Helen F. Ladd
Any tax that affects economic activity may affect land use. For example, a 7 per cent retail sales tax in the state of Connecticut would reduce retail activity in the state even if no consumer responded to the tax by purchasing consumer goods in other states. Consumers would simply cut back on their consumption of taxed goods, which in turn would force some retailers out of business and reduce the size of others. The impact of the Connecticut sales tax on economic activity and land use would be even larger if some Connecticut consumers tried to avoid the tax by shopping in other states. In general, taxes will exert larger effects on land use patterns when the tax induces movement outside the taxing jurisdiction than when it does not.
Analogously, other taxes also have effects on land use, so that the overall effect of taxes on a state's land use depends on the composition of the state's taxes. Moreover, because neighbouring communities are likely to be better substitutes for the residential, shopping and working needs of households than are neighbouring states, the impacts on land use of decisions about the mix and level of taxes are likely to be even greater at the local than at the state level.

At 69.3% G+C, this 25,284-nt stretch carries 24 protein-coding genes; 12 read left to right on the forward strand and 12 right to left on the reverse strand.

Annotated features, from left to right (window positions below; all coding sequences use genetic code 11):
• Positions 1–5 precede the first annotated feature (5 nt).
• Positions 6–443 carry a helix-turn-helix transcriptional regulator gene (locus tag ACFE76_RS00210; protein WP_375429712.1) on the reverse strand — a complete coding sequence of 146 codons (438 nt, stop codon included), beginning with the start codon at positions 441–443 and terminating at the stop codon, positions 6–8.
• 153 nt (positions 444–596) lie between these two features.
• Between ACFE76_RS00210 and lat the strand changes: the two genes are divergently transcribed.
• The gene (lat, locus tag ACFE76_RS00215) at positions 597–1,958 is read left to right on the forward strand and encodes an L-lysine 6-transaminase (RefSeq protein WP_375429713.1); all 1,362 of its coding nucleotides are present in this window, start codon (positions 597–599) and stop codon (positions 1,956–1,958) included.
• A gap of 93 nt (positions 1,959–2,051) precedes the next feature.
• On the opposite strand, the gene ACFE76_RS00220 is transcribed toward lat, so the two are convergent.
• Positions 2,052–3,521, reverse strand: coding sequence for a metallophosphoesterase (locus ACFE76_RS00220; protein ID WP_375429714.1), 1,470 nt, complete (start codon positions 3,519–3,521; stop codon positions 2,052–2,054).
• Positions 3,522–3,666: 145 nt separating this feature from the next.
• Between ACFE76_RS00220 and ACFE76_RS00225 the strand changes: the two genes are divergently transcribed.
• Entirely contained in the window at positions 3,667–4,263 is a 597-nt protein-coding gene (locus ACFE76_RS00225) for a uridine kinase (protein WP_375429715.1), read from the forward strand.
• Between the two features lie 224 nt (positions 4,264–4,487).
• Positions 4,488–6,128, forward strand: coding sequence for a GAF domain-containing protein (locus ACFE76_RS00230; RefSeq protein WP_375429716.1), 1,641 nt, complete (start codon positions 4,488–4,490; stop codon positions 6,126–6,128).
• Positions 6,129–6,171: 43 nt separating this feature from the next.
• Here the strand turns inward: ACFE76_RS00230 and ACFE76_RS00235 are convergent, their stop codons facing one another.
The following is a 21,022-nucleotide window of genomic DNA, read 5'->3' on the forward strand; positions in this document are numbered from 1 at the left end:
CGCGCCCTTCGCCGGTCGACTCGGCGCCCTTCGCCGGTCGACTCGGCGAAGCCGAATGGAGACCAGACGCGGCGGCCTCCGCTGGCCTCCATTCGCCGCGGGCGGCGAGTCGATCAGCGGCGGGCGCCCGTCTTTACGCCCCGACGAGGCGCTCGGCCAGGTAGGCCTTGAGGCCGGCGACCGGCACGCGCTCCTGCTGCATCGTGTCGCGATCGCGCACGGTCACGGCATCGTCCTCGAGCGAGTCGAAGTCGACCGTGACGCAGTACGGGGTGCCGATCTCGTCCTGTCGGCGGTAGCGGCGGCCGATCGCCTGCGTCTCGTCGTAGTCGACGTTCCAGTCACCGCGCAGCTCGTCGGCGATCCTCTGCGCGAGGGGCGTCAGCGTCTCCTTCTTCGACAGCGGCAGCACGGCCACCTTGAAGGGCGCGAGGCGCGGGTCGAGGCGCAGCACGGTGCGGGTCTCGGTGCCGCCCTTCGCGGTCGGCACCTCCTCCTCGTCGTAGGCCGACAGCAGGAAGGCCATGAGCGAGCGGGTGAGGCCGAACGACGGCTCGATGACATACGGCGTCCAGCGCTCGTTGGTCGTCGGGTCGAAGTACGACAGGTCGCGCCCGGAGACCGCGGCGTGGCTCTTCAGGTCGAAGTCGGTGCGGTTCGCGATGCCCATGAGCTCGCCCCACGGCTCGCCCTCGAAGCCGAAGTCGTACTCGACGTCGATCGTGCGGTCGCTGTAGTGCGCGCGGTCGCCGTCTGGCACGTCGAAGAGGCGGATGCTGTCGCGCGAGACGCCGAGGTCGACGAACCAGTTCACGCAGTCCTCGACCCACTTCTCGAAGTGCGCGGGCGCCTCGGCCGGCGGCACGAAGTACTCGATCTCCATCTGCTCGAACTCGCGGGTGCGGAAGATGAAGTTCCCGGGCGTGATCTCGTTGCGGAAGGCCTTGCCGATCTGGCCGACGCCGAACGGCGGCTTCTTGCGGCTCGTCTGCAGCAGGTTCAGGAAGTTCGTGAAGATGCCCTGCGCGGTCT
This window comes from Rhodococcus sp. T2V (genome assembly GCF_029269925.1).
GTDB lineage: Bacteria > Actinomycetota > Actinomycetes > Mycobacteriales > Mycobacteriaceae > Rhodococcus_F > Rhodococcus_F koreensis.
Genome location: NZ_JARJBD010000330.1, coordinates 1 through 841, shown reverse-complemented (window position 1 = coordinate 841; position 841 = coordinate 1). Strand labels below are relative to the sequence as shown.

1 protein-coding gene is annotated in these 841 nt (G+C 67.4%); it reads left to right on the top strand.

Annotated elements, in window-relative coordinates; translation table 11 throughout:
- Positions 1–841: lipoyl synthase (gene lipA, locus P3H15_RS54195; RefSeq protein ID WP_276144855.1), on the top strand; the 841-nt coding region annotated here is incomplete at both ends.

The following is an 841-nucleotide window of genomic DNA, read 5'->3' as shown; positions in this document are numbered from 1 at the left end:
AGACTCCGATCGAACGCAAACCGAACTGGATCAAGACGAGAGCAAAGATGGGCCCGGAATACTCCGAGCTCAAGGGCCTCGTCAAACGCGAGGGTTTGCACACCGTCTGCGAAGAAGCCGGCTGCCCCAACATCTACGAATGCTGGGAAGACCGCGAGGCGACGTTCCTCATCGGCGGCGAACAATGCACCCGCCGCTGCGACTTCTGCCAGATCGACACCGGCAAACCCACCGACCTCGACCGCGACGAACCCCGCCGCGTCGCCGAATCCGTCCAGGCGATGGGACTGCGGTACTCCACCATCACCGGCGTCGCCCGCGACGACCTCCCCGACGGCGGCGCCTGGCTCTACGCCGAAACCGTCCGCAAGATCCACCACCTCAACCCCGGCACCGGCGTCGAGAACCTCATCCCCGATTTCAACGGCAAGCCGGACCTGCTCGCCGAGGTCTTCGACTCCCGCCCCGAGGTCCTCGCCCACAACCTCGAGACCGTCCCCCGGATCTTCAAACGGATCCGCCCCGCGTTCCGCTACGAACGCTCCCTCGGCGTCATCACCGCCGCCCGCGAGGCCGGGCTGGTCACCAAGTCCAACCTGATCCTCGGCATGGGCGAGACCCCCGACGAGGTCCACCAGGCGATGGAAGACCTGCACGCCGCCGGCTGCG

Most of the controversy about the land use effects of taxes relates to the effect of taxes on the location and investment decisions of firms. On the one hand, legislators and city council members throughout the county are frequently induced to reduce business taxes or provide generous tax abatements to particular firms in response to the (often vocal and well financed) claims of business firms that high taxes will lead them to invest elsewhere. On the other hand, economists have, until recently, been surprisingly unified in their view that taxes do not matter very much, and that tax abatements are typically tax giveaways. However, a spate of new studies has recently challenged the conventional wisdom of economists.
The effectiveness, or lack thereof, of explicit attempts by state or local governments to influence economic activity through tax policy tools such as abatements or enterprise zones is reserved for a later chapter. This chapter focuses research about the unintended effects of state or local tax decisions on economic activity. While the distinction between tax policies that have